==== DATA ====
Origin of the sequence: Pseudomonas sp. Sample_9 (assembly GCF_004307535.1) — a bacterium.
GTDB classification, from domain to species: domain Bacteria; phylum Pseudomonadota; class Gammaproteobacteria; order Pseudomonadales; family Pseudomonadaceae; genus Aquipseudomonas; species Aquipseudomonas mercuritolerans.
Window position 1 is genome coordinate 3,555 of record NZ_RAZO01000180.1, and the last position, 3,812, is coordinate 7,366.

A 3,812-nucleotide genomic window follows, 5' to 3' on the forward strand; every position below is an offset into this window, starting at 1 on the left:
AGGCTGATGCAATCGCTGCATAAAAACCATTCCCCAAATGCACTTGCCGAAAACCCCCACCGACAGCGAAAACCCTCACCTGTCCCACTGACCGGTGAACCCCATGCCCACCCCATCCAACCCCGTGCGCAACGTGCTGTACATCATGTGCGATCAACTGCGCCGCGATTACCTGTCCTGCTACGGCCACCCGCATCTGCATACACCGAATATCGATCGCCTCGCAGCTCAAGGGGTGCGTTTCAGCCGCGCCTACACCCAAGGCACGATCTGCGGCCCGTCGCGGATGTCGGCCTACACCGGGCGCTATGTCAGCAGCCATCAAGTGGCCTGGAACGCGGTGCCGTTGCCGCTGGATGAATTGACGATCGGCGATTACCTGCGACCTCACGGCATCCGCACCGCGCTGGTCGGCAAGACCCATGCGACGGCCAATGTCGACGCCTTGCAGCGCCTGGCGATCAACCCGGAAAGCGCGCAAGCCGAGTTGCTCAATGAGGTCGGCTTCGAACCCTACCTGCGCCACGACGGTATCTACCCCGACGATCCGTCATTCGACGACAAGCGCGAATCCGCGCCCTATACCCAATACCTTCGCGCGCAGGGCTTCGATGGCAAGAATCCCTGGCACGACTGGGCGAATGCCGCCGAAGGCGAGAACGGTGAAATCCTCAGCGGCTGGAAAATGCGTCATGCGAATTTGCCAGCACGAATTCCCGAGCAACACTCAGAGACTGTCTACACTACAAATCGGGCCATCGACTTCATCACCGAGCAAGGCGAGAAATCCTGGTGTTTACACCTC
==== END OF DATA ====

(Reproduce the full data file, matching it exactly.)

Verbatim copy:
Origin of the sequence: Pseudomonas sp. Sample_9 (assembly GCF_004307535.1) — a bacterium.
GTDB classification, from domain to species: domain Bacteria; phylum Pseudomonadota; class Gammaproteobacteria; order Pseudomonadales; family Pseudomonadaceae; genus Aquipseudomonas; species Aquipseudomonas mercuritolerans.
Window position 1 is genome coordinate 3,555 of record NZ_RAZO01000180.1, and the last position, 3,812, is coordinate 7,366.

A 3,812-nucleotide genomic window follows, 5' to 3' on the forward strand; every position below is an offset into this window, starting at 1 on the left:
AGGCTGATGCAATCGCTGCATAAAAACCATTCCCCAAATGCACTTGCCGAAAACCCCCACCGACAGCGAAAACCCTCACCTGTCCCACTGACCGGTGAACCCCATGCCCACCCCATCCAACCCCGTGCGCAACGTGCTGTACATCATGTGCGATCAACTGCGCCGCGATTACCTGTCCTGCTACGGCCACCCGCATCTGCATACACCGAATATCGATCGCCTCGCAGCTCAAGGGGTGCGTTTCAGCCGCGCCTACACCCAAGGCACGATCTGCGGCCCGTCGCGGATGTCGGCCTACACCGGGCGCTATGTCAGCAGCCATCAAGTGGCCTGGAACGCGGTGCCGTTGCCGCTGGATGAATTGACGATCGGCGATTACCTGCGACCTCACGGCATCCGCACCGCGCTGGTCGGCAAGACCCATGCGACGGCCAATGTCGACGCCTTGCAGCGCCTGGCGATCAACCCGGAAAGCGCGCAAGCCGAGTTGCTCAATGAGGTCGGCTTCGAACCCTACCTGCGCCACGACGGTATCTACCCCGACGATCCGTCATTCGACGACAAGCGCGAATCCGCGCCCTATACCCAATACCTTCGCGCGCAGGGCTTCGATGGCAAGAATCCCTGGCACGACTGGGCGAATGCCGCCGAAGGCGAGAACGGTGAAATCCTCAGCGGCTGGAAAATGCGTCATGCGAATTTGCCAGCACGAATTCCCGAGCAACACTCAGAGACTGTCTACACTACAAATCGGGCCATCGACTTCATCACCGAGCAAGGCGAGAAATCCTGGTGTTTACACCTC